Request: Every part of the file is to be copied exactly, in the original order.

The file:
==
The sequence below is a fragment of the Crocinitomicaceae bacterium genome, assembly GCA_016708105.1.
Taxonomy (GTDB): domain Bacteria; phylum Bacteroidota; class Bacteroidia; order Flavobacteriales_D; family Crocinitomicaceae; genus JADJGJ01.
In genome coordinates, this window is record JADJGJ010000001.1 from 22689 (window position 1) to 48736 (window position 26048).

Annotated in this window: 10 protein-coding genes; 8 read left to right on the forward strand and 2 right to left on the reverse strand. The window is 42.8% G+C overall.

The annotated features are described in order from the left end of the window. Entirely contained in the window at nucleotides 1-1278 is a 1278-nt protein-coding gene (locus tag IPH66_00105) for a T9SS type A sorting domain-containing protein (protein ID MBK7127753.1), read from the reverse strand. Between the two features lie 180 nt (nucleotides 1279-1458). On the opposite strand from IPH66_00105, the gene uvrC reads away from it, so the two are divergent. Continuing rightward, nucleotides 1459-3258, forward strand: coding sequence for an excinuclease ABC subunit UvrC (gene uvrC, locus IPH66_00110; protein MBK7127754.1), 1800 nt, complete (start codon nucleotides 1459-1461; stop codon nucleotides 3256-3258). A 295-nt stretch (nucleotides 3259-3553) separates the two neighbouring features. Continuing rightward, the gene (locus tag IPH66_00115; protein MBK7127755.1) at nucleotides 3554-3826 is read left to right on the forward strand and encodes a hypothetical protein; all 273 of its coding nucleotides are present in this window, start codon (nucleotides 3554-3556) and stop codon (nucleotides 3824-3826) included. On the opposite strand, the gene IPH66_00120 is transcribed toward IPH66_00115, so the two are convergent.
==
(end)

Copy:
The sequence below is a fragment of the Crocinitomicaceae bacterium genome, assembly GCA_016708105.1.
Taxonomy (GTDB): domain Bacteria; phylum Bacteroidota; class Bacteroidia; order Flavobacteriales_D; family Crocinitomicaceae; genus JADJGJ01.
In genome coordinates, this window is record JADJGJ010000001.1 from 22689 (window position 1) to 48736 (window position 26048).

Annotated in this window: 10 protein-coding genes; 8 read left to right on the forward strand and 2 right to left on the reverse strand. The window is 42.8% G+C overall.

The annotated features are described in order from the left end of the window. Entirely contained in the window at nucleotides 1-1278 is a 1278-nt protein-coding gene (locus tag IPH66_00105) for a T9SS type A sorting domain-containing protein (protein ID MBK7127753.1), read from the reverse strand. Between the two features lie 180 nt (nucleotides 1279-1458). On the opposite strand from IPH66_00105, the gene uvrC reads away from it, so the two are divergent. Continuing rightward, nucleotides 1459-3258, forward strand: coding sequence for an excinuclease ABC subunit UvrC (gene uvrC, locus IPH66_00110; protein MBK7127754.1), 1800 nt, complete (start codon nucleotides 1459-1461; stop codon nucleotides 3256-3258). A 295-nt stretch (nucleotides 3259-3553) separates the two neighbouring features. Continuing rightward, the gene (locus tag IPH66_00115; protein MBK7127755.1) at nucleotides 3554-3826 is read left to right on the forward strand and encodes a hypothetical protein; all 273 of its coding nucleotides are present in this window, start codon (nucleotides 3554-3556) and stop codon (nucleotides 3824-3826) included. On the opposite strand, the gene IPH66_00120 is transcribed toward IPH66_00115, so the two are convergent.